Last week, a third lawmaker staged a protest with several people at Google’s Hong Kong office. It was a rare show of anger against an American tech firm in a city where access to the internet—unlike in mainland China—has remained mostly unfettered. That is a key reason why global companies operate in the city.

Hong Kong’s No. 2 official, Chief Secretary Eric Chan Kwok-ki, told media outlets in recent weeks that the government was discussing the search results with Google and its video platform, YouTube.

“It’s about dignity and respect,” said one of the lawmakers, Duncan Chiu.

Click through to read the rest.

Categories
Newley's Notes

NN301: Delighted Dogs Digging In

Sent as a newsletter Monday, December 5. Not on my email list? Enter your address here.

👋 Hi friends,

Welcome to the latest edition of Newley’s Notes, a weekly newsletter containing my recent Wall Street Journal stories, must-read links on tech and life, and funny dog videos.

Image of the week, above:

🥧 Once again, for Thanksgiving, I made my Aunt Cece’s world-famous pecan pie.

And once again, it did not disappoint.

My WSJ latest:

🐦 I had two stories out last week, both about Twitter.

The first, with my colleague Selina Cheng, on Wednesday: Twitter Becomes Stage for China Protests Despite Ban by Beijing.

The lede:

Twitter is banned in China, but it is proving a critical platform for getting videos and images of protests occurring across the nation out to the rest of the world.

One Twitter user we profiled, who goes by Li Laoshi, or Teacher Li, had about 760,000 followers at that point, more than three times the number before the demonstrations began. The count has now surpassed 818,000.

And the second story, a spot news piece out Friday with my colleague Sarah Needleman: Kanye West Suspended From Twitter After Swastika Tweet. It began:

Twitter Inc. again suspended Kanye West’s account after the musician and designer posted a swastika in a tweet that the social-media platform’s owner, Elon Musk, said violated its rules.

Here are 10 items worth your time this week:

1) ⚽ The U.S. lost to the Netherlands 3–1 in the World Cup round of 16. Yes, we made it out of a tough group and were beaten by a much stronger team with more seasoned players and a more storied footballing history. But some avoidable defensive mistakes cost us the game. Still, with World Cup 2026 in the U.S., Canada and Mexico – and one of the youngest teams at this year’s competition – I’m optimistic about our future.

2) 🧤 One bright spot for U.S. Men’s National Team fans, and goalkeepers everywhere: Matt Turner. He walked on at Fairfield University and once gave up a goal so bad it went viral, but has since made it to MLS and the Premier League. He had a great tournament.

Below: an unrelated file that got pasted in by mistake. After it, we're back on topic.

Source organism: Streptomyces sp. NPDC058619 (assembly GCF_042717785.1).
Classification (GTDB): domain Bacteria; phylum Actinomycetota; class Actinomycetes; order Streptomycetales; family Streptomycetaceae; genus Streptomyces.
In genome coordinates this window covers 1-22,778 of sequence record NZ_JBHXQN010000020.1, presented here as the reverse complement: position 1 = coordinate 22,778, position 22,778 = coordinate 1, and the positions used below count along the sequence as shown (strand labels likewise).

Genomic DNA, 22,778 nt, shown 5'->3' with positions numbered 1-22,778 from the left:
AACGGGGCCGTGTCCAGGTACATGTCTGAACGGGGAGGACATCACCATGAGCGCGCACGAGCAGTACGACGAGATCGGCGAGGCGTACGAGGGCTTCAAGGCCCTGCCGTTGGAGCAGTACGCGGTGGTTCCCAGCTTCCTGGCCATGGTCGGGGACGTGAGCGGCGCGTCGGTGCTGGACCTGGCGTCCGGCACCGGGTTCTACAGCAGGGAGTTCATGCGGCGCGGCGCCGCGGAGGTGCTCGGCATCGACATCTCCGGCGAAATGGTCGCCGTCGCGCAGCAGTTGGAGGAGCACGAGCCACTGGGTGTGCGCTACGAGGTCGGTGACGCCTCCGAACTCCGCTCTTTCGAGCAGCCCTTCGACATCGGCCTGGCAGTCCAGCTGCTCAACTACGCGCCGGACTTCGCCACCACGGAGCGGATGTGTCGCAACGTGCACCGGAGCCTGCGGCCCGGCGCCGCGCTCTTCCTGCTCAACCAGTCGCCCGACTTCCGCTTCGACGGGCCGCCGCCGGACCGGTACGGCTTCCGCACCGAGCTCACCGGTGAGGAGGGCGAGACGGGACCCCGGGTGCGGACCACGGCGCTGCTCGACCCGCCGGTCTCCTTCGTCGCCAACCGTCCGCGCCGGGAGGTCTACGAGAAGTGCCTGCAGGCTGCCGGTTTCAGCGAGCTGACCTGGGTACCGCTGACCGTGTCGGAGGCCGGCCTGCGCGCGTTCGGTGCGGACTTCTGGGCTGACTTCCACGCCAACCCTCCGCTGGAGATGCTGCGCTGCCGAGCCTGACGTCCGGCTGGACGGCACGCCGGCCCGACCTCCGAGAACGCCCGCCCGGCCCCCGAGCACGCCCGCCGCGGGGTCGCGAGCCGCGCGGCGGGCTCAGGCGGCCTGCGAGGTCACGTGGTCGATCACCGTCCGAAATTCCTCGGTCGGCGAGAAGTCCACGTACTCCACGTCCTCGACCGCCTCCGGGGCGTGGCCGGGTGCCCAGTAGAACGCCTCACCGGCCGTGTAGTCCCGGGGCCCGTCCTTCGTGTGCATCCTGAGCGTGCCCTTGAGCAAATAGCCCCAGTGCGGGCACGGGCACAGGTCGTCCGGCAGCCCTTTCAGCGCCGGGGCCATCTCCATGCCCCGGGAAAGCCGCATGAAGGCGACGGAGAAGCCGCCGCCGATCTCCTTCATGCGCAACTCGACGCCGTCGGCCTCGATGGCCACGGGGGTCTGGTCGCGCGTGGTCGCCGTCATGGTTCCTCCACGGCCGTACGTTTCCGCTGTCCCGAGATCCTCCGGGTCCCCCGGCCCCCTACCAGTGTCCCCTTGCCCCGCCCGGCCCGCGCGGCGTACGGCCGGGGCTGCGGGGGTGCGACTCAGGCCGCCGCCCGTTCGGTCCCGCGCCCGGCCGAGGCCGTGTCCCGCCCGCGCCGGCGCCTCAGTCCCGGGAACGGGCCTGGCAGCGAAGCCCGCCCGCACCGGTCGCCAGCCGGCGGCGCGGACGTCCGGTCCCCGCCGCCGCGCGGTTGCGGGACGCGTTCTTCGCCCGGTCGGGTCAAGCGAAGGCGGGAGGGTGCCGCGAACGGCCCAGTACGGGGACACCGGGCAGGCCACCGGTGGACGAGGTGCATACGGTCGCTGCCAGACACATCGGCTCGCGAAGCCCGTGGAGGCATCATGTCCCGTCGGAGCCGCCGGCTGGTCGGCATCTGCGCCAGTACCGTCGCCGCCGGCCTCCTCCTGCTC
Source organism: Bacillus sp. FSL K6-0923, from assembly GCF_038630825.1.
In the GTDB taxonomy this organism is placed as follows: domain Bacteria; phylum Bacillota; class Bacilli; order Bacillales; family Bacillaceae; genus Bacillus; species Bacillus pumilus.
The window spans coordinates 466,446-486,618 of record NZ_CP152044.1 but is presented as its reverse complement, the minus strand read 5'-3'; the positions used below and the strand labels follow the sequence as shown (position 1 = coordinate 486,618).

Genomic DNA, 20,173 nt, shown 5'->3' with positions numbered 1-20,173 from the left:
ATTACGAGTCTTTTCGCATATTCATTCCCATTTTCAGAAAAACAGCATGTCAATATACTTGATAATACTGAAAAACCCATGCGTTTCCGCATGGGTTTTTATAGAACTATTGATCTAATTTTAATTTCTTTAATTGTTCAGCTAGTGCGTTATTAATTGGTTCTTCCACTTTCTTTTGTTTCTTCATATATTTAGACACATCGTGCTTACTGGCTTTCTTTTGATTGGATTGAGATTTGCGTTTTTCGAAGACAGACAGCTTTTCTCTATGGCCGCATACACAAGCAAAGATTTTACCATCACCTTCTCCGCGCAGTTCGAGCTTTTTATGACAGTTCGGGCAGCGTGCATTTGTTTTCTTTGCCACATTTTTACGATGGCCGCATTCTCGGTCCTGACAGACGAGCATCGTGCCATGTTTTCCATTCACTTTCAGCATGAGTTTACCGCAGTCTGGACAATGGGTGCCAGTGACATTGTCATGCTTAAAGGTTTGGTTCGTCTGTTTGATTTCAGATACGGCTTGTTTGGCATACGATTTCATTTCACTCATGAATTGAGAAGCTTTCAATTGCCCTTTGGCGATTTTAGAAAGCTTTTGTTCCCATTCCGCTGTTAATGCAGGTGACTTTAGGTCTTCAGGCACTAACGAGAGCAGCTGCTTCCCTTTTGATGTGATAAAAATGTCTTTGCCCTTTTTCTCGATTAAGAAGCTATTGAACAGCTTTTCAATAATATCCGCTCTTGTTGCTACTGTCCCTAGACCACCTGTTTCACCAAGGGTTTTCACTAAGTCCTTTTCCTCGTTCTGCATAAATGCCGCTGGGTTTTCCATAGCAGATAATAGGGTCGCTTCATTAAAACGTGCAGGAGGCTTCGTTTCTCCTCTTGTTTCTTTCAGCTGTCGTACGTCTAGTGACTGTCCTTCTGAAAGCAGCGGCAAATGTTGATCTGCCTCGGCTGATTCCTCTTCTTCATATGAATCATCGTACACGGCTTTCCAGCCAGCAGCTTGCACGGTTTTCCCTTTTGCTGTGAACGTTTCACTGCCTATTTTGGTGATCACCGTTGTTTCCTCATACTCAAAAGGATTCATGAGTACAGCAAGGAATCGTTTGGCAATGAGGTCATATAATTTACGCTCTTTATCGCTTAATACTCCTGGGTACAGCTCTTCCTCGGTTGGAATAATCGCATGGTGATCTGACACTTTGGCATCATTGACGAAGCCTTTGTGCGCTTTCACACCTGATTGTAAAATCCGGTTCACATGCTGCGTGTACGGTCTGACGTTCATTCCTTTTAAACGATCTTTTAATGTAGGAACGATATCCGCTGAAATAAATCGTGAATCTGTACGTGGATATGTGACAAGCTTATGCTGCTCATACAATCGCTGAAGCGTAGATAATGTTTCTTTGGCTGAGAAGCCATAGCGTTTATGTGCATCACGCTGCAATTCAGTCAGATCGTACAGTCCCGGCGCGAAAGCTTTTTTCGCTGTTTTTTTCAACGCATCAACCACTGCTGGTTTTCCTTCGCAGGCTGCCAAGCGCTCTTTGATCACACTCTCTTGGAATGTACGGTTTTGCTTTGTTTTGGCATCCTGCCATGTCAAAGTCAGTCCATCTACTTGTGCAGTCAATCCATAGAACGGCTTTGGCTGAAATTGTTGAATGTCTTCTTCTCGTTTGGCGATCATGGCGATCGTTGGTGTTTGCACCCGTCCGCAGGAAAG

3) 🎧 For an entertaining summation of the U.S. performance and thoughts on where the team goes from here, check out this Men in Blazers podcast episode.

4) ⭐ Elsewhere: The Financial Times’s 25 most influential women of 2022.

5) ☀️ How solar engineering could help mitigate climate change.

6) 🐢 Happy birthday to Jonathan, the world’s oldest tortoise, who just turned 190.

7) 💡 Why are streetlights in the U.S., Canada and Ireland turning purple?

8) 🔉 Here’s a collection of obsolete sounds.

9) 🍎 The tastiest apples, ranked.

10) 🐻 And now for something completely bizarre: “Cocaine Bear” is a real movie. Here is the trailer.

•••

🦴 Dog-related video of the week:

“Thanksgiving at Michigan Animal Rescue League 💙”

•••

💡 Quote of the week:

“No one ever made a decision because of a number. They need a story.” – Daniel Kahneman

👊 Fist bump from Hong Kong,

Newley

Categories
Journalism Tech

Kanye West Suspended From Twitter After Swastika Tweet

That was the headline on my latest, a story out Friday with my colleague Sarah Needleman. It begins:

Twitter Inc. again suspended Kanye West’s account after the musician and designer posted a swastika in a tweet that the social-media platform’s owner, Elon Musk, said violated its rules.

Mr. West, who now legally goes by Ye and had recently returned from a previous Twitter suspension, on Thursday posted a picture of a swastika merged with the Star of David.

Asked on Twitter by a user to “fix Kanye please,” Mr. Musk replied: “I tried my best. Despite that, he again violated our rule against incitement to violence. Account will be suspended.”

Mr. West’s account then began displaying a message saying it was suspended, with no tweets visible.

Click through to read the rest.

Categories
Journalism Tech

Twitter Becomes Stage for China Protests Despite Ban by Beijing